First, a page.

In Gabe’s latest video and article, he talks about how solopreneurs can weather the stock market volatility. Watch the video below, or scroll down for the article.
There’s no question that we are in the midst of one of the most volatile times in the history of the stock market. Even if you’re not actively playing the market, your investments are riding on the combination of COVID-19 “Coronavirus” Pandemic, the Russia and Saudi Arabia Oil Price War, a pending recession, and an election year.
Many people are taking a hit as the economy adjusts to this unprecedented wave of challenges, but those of us who are self-employed or freelancing face a special set of concerns. As solopreneurs, our income already fluctuates — sometimes drastically — and depending on where you stand with clients, contracts, and cash flow, you could be sensing trouble ahead.
In times like these, our minds can go to all kinds of dark places. Not only are we dealing with uncertainty, but by the nature of our work, we’re often alone with our thoughts, which can be scary. If you’re letting your emotions get the best of you, you’re more likely to panic and hit the sell button, which is rarely the answer.
But you’re not alone if you’re freaking out, so it’s time to get a handle on what’s really causing the fear and how to face this challenge with confidence.
Why Do We Panic Sell?
Even though we know selling in panic is usually the wrong move, it’s only natural. So to avoid doing it, you’ll want to get to the bottom of why you’re taking this action. In order to understand why, you need to understand how your brain works.
Your brain is on autopilot 95% of the time and its primary job is to keep you alive. When we were cavemen roaming the earth, our brains were developed enough to keep us alive—the old “fight or flight” reaction. Research shows that the feelings and emotions of watching our money go down are similar to having to run for your life.
That’s why you want to hit sell—to do something that will get rid of that scary feeling. Essentially, you want to avoid getting eaten by a tiger and dying.
How to Avoid Panic Trading
So if panic selling is built into our DNA, how can we change our behavior when it’s no longer working in our best interest?
I have 3 steps that I go through with my clients to help calm their nerves and keep them from making poor decisions. I call them The Three Ps: Purpose, Perspective, Proceed.
Purpose – Revisit Your Purpose
What is the purpose of the money you’ve invested?
Take a moment to remind yourself why you started investing this money in the first place. Is it for retirement? A lake home purchase? College funding? Passing an inheritance down to your kids?
Once you have reminded yourself of the purpose, then ask yourself how much time you have before you need this money for its intended purpose. It’s important to know that your risk level matches your time horizon, so you have time to recover if things go south for a while.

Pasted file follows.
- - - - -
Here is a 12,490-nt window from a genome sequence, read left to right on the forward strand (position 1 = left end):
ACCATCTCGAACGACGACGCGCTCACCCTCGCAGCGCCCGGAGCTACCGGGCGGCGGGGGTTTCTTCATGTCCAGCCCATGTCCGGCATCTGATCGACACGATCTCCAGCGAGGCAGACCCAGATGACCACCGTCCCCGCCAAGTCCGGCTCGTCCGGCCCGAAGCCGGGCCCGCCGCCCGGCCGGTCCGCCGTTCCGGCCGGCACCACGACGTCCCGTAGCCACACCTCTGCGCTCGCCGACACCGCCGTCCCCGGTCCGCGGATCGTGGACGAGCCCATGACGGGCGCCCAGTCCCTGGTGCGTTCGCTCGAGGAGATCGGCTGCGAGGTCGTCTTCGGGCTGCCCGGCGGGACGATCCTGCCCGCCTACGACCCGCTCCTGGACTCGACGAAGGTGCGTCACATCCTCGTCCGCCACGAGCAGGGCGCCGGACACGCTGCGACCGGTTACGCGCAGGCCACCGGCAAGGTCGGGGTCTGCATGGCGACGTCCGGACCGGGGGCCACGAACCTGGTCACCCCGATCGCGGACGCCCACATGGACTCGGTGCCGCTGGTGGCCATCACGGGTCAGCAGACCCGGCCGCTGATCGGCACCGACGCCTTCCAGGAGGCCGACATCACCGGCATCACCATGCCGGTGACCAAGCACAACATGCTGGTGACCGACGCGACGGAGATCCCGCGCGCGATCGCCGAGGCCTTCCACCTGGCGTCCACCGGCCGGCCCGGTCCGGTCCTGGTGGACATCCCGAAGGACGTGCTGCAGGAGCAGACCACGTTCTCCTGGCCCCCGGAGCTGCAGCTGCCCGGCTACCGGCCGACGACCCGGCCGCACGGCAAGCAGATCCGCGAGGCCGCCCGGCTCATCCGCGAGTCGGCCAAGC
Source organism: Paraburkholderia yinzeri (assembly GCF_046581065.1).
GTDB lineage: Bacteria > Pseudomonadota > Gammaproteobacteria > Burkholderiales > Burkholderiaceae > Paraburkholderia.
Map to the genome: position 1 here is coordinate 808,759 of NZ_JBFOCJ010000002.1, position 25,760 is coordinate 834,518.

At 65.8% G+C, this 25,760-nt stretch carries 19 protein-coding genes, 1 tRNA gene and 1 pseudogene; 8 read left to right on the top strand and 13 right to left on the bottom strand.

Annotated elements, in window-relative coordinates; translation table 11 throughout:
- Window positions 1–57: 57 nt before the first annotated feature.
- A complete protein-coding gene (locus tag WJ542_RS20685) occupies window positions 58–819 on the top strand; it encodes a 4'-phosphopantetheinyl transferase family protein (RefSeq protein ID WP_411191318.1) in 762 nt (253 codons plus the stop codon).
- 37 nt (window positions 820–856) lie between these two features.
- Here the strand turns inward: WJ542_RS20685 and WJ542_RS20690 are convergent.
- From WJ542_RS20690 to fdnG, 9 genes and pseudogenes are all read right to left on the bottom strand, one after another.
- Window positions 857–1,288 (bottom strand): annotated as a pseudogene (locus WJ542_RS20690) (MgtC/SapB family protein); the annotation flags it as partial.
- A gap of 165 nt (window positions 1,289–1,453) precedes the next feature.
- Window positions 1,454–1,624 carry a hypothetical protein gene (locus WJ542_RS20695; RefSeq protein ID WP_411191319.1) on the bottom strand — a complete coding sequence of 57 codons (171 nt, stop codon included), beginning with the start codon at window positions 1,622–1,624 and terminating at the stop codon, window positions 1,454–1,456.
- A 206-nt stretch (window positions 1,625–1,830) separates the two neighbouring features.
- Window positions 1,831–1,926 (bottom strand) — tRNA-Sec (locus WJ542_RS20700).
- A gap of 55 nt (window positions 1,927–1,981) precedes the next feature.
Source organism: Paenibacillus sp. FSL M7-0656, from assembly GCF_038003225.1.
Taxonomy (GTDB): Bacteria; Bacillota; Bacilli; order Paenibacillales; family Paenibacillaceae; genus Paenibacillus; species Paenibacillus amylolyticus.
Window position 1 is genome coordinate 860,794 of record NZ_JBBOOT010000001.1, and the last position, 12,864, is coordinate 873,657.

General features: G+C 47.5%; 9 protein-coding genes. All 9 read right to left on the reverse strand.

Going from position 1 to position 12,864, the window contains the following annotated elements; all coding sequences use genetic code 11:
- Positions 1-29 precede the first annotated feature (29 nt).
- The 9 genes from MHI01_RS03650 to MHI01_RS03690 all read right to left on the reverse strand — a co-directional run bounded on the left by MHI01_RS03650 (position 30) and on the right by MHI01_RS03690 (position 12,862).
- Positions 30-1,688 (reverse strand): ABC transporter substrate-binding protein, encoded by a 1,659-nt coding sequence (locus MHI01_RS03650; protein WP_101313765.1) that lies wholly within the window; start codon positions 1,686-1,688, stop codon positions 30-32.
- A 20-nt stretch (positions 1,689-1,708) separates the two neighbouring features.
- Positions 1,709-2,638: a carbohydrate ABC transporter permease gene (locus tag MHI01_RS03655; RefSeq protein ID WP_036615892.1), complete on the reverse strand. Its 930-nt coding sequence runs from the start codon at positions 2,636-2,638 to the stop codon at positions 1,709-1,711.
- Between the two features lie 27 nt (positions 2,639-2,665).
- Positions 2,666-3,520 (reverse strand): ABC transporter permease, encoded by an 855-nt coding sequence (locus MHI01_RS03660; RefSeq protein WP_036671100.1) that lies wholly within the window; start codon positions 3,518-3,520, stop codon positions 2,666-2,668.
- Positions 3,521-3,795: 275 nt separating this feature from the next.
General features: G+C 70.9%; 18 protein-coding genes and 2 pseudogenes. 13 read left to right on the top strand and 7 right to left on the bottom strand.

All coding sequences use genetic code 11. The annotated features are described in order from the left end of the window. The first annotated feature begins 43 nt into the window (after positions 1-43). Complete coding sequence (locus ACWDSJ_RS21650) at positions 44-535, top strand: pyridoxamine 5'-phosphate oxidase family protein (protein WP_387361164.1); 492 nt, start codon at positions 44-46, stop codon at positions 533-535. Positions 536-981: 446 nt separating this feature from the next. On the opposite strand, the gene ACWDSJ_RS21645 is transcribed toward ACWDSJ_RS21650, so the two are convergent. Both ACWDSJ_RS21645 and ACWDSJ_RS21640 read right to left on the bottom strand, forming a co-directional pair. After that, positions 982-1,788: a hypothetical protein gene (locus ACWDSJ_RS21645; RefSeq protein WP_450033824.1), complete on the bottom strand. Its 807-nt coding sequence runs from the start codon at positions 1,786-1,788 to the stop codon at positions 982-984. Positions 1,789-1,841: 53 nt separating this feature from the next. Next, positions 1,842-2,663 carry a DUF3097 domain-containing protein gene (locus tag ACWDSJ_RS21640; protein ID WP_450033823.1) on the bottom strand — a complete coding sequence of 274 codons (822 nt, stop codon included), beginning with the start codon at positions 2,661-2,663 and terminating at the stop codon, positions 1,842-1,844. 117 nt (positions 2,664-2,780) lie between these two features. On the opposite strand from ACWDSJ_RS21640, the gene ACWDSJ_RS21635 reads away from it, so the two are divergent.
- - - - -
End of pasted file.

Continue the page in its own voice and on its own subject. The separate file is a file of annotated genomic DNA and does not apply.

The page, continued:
As a rule of thumb, if you are losing sleep over it, you’re most likely taking too much risk.
I like to use a simple test on a scale of 1 to 10 — with 1 being, “don’t lose my money; I don’t care if I don’t make much, I just can’t handle losing,” and 10 being, “let her rip! I understand that I could lose money but in the long run, this sets me up to make the most money and I recognize that I have a long time horizon.”
When purpose rather than panic drives your thinking, you’re more likely to stay on track. It’s the big picture that matters most.
Perspective – Gain Perspective on What Investing Means to You
How does this money that is invested affect your lifestyle today and in the future?
I suggest you run the numbers to get a clear perspective on the true impact of keeping your money invested.
I have a client — we’ll call her Elaine — who has been frantically panicking lately. She didn’t understand what was going on and was very upset about losses in her account.
Elaine has been a client for many years and I know that, according to her financial plan, she has a pension from her corporate job prior to becoming a consultant, and her future Social Security will be more than enough to cover her monthly living expenses in retirement.
We discussed that the money she currently has invested in the market is intended for retirement and does not affect her current lifestyle. Then we talked about her 10-year time horizon and projected out the funds at a conservative rate of return.
By doing this exercise together, we found that Elaine would have more than enough income and funds during retirement and this recent volatility would not affect her lifestyle now or then. She walked away from our meeting with a new perspective on the recent “paper” losses at peace and went about living her life, focusing on her consulting business.
Are you losing actual money or ‘ghost money’ when the market goes down?